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Protecting our Posterity from the Prejudices of our Past

Lesson Author
Required Time Frame
3-10 days
Grade Level(s)
Lesson Abstract
Students will determine what facts, fictions, emotions, and/or events were involved between individuals and groups as they examine past prejudices in the cities of Pierce City, Missouri; Tulsa, Oklahoma; Little Rock, Arkansas; Wichita, Kansas.
  • Students will do a short, self-evaluation over their own prejudices (many will say they are not or have few prejudices)
  • Students will, in small groups, determine literary terms (cooperative learning with our Language Arts Instructor) through reading primary documents (utilizing Common Core Standards)
  • Students will participate in a Multi-Media analysis (could cooperate with the Technology Instructor, if your students have that class)
  • Students will form another small group and through their own group investigation and synthesis of prior and presently learned information, will create a power point, Prezi, or webpage presentation utilizing secondary and primary sources. Each group will distinguish between fact and fiction for their own specific subject area, identify consequences when government intervention works and doesn’t work and share their own critics, and will formulate their own resolution to their assigned conflict. Then, the presenting students will lead a class discussion, answering questions, revealing their knowledge of their research and subject.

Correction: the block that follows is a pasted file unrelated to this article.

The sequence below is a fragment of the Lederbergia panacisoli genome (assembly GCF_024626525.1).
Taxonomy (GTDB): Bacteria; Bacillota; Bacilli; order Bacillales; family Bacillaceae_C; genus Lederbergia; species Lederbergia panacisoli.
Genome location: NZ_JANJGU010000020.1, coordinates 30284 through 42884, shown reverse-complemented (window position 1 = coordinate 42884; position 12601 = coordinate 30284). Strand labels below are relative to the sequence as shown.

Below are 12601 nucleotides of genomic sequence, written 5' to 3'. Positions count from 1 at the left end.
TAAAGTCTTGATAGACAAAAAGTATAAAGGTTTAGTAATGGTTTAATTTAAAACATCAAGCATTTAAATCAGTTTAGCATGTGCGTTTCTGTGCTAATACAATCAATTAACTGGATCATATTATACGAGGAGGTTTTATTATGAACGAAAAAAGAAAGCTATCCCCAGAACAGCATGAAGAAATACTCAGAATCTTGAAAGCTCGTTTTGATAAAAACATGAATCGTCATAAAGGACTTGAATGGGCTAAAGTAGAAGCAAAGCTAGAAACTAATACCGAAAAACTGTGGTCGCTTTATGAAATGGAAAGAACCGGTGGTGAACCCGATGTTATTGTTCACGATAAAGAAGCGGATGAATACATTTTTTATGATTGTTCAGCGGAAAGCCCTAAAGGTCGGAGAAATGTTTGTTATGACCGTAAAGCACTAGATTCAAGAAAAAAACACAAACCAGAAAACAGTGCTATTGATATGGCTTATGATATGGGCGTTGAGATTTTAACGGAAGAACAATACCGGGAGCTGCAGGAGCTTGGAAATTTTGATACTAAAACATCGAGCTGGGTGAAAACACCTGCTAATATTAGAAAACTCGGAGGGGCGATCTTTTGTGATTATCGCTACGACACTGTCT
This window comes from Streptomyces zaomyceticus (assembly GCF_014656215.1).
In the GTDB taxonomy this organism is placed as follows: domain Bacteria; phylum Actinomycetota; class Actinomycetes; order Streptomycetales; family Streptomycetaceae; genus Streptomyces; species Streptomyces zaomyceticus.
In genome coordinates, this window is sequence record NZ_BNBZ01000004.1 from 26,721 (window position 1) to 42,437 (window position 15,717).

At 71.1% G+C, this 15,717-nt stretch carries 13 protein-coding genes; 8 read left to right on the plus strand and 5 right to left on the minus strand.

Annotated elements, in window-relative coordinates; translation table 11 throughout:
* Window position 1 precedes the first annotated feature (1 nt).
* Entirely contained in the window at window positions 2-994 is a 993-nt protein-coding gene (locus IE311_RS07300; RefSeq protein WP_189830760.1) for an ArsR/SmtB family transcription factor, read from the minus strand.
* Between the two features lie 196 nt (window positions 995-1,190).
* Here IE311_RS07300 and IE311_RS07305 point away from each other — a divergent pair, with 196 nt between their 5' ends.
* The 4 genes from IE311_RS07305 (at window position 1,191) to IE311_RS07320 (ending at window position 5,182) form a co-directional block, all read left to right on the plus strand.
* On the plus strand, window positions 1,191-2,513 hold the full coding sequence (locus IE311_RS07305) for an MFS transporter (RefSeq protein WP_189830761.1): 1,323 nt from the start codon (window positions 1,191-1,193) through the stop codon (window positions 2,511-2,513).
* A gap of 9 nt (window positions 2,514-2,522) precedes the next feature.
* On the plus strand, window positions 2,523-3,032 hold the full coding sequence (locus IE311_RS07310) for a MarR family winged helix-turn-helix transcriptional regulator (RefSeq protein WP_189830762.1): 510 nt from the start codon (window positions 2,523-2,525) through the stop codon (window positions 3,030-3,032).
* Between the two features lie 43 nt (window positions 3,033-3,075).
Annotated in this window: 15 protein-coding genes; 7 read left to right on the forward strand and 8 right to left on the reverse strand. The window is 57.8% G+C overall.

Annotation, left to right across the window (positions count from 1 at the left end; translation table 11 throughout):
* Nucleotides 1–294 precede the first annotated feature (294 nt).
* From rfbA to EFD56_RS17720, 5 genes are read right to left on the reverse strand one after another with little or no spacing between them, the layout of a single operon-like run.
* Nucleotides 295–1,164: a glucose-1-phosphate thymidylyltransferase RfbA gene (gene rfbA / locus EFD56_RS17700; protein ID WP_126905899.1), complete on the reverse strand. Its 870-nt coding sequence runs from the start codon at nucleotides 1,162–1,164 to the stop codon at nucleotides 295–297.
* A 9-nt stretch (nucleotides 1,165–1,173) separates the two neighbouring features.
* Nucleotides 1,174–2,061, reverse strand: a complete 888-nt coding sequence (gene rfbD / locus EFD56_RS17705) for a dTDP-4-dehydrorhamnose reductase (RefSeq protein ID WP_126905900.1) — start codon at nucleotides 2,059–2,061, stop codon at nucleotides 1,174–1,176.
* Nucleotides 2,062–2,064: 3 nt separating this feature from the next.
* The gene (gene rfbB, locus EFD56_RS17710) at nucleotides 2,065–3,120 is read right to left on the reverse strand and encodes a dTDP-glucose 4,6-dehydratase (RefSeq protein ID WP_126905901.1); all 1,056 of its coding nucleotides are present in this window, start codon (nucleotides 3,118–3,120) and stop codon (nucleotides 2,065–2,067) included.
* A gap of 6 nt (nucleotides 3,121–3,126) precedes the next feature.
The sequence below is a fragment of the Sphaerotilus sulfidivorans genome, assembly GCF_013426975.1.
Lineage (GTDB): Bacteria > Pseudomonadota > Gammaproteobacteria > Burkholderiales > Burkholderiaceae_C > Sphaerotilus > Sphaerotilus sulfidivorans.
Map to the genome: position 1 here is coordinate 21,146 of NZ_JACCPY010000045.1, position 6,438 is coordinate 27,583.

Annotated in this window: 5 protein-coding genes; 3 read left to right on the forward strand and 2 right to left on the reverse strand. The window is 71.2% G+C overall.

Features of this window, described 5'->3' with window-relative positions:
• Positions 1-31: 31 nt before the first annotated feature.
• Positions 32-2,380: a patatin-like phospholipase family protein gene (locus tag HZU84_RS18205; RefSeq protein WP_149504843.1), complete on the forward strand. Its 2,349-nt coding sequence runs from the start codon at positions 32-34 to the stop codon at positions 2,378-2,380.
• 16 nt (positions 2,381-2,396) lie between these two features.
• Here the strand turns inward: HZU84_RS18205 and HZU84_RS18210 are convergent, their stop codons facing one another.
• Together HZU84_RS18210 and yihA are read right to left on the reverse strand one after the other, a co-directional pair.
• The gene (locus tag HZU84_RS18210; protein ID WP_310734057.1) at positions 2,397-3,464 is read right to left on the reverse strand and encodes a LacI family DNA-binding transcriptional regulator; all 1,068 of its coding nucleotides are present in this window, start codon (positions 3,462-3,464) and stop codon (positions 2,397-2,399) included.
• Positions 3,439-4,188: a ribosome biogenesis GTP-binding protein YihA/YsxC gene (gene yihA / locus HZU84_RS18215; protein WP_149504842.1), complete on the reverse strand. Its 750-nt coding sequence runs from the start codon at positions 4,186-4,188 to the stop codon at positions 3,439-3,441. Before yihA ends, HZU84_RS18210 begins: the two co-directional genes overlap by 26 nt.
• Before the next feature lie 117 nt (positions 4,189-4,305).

Rationale (why are you doing this?)
  • Students will determine what facts, fictions, emotions, and/or events were involved between individuals and groups as they examine past prejudices in the cities of Pierce City, Missouri; Tulsa, Oklahoma; Little Rock, Arkansas; Wichita, Kansas.
  • Students will develop a deeper comprehension, through analysis and synthesis of the following: how laws, and their effects upon individuals and groups, have caused chaotic change through the times
Lesson Objectives - the student will
  • Determine their own preconceived prejudices, through a self-evaluation, and analyze why they possess these and what they could do differently
  • Distinguish between specific literary terms and identify their usage within primary documents